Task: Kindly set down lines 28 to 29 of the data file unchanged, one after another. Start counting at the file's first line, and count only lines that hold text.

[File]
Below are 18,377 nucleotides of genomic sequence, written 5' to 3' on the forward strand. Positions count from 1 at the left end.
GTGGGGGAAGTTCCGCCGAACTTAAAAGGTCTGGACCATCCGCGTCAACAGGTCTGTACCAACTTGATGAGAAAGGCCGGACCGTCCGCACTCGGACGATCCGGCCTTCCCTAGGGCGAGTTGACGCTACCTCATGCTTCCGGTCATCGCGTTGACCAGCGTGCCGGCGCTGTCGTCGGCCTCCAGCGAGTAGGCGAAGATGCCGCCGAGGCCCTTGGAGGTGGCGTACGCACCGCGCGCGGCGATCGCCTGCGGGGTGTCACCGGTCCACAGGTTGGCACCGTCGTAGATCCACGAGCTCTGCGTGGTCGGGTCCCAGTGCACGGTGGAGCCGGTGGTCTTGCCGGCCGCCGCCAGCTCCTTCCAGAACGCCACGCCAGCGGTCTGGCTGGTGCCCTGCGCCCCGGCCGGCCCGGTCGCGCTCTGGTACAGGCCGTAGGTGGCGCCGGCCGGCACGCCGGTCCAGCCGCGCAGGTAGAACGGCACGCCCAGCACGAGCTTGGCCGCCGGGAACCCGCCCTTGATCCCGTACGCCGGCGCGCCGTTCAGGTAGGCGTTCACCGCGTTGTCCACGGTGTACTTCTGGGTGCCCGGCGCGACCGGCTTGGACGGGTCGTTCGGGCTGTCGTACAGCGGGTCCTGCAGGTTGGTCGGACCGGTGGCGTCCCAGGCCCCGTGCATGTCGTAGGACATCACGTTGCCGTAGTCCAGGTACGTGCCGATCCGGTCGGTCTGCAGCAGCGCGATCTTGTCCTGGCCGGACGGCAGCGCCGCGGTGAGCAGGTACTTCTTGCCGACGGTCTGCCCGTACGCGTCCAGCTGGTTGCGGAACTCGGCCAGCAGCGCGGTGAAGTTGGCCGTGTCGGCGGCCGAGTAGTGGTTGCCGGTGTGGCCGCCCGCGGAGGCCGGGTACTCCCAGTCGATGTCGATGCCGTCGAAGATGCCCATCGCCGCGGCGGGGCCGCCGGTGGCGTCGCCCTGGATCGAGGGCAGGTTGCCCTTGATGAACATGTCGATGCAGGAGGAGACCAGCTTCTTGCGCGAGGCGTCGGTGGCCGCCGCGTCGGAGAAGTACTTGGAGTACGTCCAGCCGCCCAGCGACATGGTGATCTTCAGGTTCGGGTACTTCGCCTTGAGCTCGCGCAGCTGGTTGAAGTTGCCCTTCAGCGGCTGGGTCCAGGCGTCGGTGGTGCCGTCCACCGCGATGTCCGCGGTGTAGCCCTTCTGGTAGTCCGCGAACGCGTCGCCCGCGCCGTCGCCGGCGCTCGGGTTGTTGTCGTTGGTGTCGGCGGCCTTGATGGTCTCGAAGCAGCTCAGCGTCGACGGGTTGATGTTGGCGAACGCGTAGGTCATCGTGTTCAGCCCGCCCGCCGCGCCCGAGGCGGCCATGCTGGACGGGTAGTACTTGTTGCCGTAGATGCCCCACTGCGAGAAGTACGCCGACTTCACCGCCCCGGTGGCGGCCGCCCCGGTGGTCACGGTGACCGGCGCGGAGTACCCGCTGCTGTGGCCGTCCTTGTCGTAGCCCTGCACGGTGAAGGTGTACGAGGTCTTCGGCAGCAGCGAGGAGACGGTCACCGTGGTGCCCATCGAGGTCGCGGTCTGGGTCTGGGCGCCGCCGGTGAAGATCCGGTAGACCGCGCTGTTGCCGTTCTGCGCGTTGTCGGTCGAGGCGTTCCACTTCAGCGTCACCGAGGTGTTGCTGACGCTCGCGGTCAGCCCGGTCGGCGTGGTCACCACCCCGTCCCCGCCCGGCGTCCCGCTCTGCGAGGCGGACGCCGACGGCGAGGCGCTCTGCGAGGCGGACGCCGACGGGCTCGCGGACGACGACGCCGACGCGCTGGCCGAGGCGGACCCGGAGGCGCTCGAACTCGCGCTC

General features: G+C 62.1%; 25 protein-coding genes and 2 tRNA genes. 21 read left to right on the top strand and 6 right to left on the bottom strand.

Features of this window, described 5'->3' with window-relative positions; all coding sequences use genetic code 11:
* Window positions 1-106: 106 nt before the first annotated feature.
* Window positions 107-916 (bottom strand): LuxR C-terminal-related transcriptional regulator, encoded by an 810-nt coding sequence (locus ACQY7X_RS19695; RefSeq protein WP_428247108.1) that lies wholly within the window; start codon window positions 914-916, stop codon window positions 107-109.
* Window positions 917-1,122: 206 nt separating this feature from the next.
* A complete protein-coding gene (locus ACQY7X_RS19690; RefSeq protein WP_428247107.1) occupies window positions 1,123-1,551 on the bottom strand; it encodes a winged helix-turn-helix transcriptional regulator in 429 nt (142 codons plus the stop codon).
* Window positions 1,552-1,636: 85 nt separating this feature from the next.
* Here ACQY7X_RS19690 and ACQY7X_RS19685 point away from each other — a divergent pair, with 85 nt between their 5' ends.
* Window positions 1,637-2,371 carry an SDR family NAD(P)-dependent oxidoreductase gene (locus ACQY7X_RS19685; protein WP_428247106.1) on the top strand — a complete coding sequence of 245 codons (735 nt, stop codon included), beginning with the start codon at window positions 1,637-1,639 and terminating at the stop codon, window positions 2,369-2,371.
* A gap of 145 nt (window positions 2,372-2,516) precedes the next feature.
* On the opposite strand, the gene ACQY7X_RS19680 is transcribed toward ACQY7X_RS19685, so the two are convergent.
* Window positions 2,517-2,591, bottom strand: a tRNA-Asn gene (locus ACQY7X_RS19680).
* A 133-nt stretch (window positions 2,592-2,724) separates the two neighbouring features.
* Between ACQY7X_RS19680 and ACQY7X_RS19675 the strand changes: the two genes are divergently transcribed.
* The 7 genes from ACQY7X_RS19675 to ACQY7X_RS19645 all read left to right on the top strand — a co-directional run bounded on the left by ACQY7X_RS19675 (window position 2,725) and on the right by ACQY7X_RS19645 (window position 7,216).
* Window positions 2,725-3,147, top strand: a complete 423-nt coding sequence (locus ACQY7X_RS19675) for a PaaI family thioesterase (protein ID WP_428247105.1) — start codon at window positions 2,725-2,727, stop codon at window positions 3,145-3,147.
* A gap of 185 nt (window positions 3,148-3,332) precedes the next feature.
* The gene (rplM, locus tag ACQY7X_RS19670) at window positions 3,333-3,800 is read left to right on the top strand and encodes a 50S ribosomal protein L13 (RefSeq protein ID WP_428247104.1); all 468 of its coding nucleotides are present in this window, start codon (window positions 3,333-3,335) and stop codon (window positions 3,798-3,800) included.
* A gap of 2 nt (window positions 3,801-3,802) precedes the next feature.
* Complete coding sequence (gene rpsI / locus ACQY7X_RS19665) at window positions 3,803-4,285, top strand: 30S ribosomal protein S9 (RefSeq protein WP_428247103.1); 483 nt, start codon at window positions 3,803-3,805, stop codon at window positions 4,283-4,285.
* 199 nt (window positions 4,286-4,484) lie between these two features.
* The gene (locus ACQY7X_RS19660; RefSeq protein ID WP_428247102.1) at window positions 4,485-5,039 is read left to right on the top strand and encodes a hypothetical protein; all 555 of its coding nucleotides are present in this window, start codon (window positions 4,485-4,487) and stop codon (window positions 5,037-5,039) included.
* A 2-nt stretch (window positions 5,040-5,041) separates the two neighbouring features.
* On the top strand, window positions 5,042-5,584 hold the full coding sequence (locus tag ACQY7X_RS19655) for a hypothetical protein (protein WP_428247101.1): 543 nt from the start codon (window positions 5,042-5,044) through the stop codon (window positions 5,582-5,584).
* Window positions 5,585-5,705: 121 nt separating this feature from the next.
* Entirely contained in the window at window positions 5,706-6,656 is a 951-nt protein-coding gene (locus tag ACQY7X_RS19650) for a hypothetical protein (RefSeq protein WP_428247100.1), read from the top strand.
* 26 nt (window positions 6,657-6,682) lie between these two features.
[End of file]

* Entirely contained in the window at window positions 5,706-6,656 is a 951-nt protein-coding gene (locus tag ACQY7X_RS19650) for a hypothetical protein (RefSeq protein WP_428247100.1), read from the top strand.
* 26 nt (window positions 6,657-6,682) lie between these two features.